Massage therapy is a widely practiced technique used to promote relaxation and provide various benefits to individuals. It has been shown to enhance sports performance, reduce anxiety, and have positive effects on medical conditions. Among the different types of massages, effleurage is a specific form of massage therapy that focuses on relaxation, increasing blood flow, and stimulating the lymphatic system.

By employing upward strokes, effleurage promotes improved blood circulation and circulation back to the heart. One condition that effleurage massage can effectively address is anxiety, which affects a significant percentage of adults (Parekh, 2017). By inducing relaxation, effleurage massage helps alleviate anxiety symptoms. This gentle technique raises body temperature and activates the parasympathetic nervous system, facilitating the release of feel-good hormones (ManchesterPhysio, n.d.).


Effleurage massage can also be beneficial for patients with cancer as a nonpharmacologic approach to reducing adverse reactions to chemotherapy. It has been found to lower heart rate, respiratory rate, blood pressure, and muscle tension in cancer patients. By providing a hand massage to avoid direct pressure on the cancerous site, effleurage massage helps patients relax and experience greater comfort during their chemotherapy treatments (Gensic et al., 2017).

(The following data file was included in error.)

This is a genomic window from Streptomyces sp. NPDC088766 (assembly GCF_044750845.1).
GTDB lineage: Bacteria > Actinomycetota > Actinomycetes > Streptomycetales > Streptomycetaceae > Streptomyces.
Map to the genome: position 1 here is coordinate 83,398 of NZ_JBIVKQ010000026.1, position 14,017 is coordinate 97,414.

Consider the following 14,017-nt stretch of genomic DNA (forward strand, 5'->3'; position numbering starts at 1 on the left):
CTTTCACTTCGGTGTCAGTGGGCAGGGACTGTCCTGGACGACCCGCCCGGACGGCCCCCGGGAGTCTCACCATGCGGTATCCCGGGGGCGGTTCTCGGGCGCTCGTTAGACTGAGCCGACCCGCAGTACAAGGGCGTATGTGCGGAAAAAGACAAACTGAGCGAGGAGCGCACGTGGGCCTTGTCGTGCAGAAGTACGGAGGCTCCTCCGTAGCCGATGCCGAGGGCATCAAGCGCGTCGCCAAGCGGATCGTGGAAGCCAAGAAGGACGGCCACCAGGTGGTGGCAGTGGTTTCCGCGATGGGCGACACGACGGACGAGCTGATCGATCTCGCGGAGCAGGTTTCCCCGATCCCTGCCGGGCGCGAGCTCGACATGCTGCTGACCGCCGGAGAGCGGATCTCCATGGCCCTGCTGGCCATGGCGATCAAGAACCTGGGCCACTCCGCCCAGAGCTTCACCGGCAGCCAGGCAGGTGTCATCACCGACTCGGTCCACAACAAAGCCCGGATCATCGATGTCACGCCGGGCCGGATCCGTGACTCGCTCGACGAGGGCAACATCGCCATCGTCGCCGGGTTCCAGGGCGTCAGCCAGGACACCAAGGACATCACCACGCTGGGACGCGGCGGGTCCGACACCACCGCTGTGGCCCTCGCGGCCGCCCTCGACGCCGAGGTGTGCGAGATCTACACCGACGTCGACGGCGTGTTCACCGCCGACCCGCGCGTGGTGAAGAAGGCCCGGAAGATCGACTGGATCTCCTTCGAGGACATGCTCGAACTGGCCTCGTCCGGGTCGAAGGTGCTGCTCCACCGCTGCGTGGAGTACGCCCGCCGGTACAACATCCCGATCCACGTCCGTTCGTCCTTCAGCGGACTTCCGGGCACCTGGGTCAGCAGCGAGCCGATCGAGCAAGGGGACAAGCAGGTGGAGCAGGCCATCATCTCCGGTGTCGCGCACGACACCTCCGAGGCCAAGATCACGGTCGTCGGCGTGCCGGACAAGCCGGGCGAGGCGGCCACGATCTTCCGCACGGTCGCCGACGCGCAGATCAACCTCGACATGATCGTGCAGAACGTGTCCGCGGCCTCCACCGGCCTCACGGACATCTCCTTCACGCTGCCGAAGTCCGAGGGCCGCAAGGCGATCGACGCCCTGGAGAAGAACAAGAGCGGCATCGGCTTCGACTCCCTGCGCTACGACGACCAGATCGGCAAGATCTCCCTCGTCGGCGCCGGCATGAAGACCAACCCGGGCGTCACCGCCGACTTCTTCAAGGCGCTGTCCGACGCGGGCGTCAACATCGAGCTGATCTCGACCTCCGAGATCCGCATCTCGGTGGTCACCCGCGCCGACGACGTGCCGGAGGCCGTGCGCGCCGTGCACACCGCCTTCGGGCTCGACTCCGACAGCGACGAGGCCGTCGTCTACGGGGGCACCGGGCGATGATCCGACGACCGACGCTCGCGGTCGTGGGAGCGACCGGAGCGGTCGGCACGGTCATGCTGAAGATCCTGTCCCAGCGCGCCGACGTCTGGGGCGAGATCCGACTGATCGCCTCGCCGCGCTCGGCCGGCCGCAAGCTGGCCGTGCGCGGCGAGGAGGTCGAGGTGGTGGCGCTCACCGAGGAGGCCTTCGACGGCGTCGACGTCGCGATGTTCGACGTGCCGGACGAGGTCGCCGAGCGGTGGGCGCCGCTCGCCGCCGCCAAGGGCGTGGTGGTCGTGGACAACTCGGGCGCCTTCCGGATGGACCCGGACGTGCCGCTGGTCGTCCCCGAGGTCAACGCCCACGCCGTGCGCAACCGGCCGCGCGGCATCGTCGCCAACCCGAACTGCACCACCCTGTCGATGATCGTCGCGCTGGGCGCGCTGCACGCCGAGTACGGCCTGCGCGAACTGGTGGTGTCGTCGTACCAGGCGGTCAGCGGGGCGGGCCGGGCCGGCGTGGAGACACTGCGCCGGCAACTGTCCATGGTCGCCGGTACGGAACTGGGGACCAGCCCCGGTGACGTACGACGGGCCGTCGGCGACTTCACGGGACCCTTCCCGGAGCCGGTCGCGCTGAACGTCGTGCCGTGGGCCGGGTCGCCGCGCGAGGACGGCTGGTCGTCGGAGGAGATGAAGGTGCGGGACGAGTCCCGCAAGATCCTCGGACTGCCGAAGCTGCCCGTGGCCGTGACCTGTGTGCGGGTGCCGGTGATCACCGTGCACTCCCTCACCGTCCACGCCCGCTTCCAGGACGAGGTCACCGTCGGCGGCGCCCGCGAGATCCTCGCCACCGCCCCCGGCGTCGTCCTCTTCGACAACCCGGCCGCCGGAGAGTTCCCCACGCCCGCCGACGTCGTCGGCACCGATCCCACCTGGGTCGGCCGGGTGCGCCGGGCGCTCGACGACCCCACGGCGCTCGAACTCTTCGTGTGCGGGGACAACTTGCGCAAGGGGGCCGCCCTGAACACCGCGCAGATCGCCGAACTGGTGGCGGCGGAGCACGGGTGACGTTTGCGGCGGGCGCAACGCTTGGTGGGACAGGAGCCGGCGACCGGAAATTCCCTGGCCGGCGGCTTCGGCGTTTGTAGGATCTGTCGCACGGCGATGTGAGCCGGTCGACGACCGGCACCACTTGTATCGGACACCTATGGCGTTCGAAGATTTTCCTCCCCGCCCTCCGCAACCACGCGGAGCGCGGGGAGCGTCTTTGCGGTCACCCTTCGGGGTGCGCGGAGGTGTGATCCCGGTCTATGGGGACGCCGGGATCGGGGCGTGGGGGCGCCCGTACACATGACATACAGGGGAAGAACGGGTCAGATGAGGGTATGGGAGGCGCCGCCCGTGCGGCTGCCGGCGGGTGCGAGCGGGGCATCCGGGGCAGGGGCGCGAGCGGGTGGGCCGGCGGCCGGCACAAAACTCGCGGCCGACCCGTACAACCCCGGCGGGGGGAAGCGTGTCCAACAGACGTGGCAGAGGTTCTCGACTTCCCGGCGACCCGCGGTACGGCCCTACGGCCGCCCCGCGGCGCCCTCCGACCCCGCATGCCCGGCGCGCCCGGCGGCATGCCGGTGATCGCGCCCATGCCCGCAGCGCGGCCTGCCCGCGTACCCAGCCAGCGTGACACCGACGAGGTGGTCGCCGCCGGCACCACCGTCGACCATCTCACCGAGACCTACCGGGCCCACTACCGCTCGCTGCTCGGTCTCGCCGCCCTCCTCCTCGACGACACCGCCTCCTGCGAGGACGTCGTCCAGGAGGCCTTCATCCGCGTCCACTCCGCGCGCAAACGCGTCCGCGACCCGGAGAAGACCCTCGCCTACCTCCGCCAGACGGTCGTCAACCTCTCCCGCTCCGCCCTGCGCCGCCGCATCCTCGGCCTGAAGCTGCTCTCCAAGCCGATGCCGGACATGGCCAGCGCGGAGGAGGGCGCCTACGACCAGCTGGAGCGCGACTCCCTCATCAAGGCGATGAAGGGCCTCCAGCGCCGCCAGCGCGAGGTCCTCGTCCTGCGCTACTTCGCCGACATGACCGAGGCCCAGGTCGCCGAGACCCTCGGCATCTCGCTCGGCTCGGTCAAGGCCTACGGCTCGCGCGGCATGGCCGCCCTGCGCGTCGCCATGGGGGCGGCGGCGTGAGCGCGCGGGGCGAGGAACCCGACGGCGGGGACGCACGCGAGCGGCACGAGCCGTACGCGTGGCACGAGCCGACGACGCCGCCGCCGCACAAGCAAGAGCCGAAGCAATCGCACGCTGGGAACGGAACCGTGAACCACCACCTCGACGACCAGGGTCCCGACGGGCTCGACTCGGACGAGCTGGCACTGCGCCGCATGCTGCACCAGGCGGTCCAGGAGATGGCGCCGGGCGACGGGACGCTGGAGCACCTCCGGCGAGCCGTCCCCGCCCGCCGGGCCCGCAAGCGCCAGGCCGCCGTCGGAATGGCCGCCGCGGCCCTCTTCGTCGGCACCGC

In conclusion, effleurage massage is an effective therapeutic technique for promoting relaxation, enhancing blood and venous circulation, and reducing anxiety. It offers potential benefits for individuals seeking relaxation, athletes aiming to optimize performance, and patients managing various medical conditions. ATP 322 MECHANICAL MODALITIES ESSAY


Gensic, K. R., Schneider, K., Zimmaro, L. A., Duffecy, J., & Keimig, C. (2017). Nonpharmacologic

adjunctive interventions for anxiety in patients with cancer: A systematic review. Oncology Nursing Forum, 44(4), 415-432.

ManchesterPhysio. (n.d.). Effleurage massage. Retrieved from

Parekh, R. (2017). Anxiety disorders. In J. E. Blacker, J. D. Bremner, P. D. Cowen, R. G. Klein, & D. C.

Stein (Eds.), The Maudsley prescribing guidelines in psychiatry (13th ed., pp. 412-429). John Wiley & Sons.

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